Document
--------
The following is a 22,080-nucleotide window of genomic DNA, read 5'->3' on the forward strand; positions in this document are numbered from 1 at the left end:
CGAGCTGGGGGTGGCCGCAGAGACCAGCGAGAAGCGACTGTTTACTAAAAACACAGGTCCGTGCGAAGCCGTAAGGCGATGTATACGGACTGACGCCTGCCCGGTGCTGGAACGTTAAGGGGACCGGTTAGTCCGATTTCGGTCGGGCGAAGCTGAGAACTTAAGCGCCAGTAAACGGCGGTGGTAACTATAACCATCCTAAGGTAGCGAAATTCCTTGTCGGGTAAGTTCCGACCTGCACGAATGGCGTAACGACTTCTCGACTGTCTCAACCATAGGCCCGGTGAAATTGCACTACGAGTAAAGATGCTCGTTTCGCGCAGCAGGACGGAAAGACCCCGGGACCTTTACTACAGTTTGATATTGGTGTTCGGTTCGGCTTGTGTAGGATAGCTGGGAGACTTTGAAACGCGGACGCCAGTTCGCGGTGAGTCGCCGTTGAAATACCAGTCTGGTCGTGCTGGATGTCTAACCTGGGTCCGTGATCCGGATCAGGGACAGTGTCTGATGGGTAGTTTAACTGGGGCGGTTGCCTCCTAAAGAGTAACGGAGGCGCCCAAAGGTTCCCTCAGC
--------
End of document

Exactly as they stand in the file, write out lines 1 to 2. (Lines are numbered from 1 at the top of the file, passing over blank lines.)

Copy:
The following is a 22,080-nucleotide window of genomic DNA, read 5'->3' on the forward strand; positions in this document are numbered from 1 at the left end:
CGAGCTGGGGGTGGCCGCAGAGACCAGCGAGAAGCGACTGTTTACTAAAAACACAGGTCCGTGCGAAGCCGTAAGGCGATGTATACGGACTGACGCCTGCCCGGTGCTGGAACGTTAAGGGGACCGGTTAGTCCGATTTCGGTCGGGCGAAGCTGAGAACTTAAGCGCCAGTAAACGGCGGTGGTAACTATAACCATCCTAAGGTAGCGAAATTCCTTGTCGGGTAAGTTCCGACCTGCACGAATGGCGTAACGACTTCTCGACTGTCTCAACCATAGGCCCGGTGAAATTGCACTACGAGTAAAGATGCTCGTTTCGCGCAGCAGGACGGAAAGACCCCGGGACCTTTACTACAGTTTGATATTGGTGTTCGGTTCGGCTTGTGTAGGATAGCTGGGAGACTTTGAAACGCGGACGCCAGTTCGCGGTGAGTCGCCGTTGAAATACCAGTCTGGTCGTGCTGGATGTCTAACCTGGGTCCGTGATCCGGATCAGGGACAGTGTCTGATGGGTAGTTTAACTGGGGCGGTTGCCTCCTAAAGAGTAACGGAGGCGCCCAAAGGTTCCCTCAGC